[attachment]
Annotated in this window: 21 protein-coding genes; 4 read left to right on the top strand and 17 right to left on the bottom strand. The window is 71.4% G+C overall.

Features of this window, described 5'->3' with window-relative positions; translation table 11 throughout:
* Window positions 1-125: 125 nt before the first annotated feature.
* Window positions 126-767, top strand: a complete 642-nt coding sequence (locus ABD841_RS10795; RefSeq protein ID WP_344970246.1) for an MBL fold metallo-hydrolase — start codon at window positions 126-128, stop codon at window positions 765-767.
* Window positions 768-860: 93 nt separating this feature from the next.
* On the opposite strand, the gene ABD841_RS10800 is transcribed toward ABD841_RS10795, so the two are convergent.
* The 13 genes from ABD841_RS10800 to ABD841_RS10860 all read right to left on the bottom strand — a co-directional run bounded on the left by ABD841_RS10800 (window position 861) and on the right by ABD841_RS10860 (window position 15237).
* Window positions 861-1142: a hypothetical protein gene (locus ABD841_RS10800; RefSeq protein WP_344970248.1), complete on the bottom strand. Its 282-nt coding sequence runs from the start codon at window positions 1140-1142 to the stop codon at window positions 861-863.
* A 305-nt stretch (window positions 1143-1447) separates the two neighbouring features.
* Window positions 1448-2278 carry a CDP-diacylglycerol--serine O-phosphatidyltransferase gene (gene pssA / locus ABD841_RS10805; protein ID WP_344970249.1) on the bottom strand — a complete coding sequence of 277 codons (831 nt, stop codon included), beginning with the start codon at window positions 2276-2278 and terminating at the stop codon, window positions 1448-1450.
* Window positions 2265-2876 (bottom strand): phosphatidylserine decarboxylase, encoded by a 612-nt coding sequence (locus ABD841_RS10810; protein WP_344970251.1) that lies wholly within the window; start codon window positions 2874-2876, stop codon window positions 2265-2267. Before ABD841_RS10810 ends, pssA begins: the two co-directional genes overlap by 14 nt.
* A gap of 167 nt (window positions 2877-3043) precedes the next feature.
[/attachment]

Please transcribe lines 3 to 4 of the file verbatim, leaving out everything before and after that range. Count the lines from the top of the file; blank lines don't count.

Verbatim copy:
* Window positions 1-125: 125 nt before the first annotated feature.
* Window positions 126-767, top strand: a complete 642-nt coding sequence (locus ABD841_RS10795; RefSeq protein ID WP_344970246.1) for an MBL fold metallo-hydrolase — start codon at window positions 126-128, stop codon at window positions 765-767.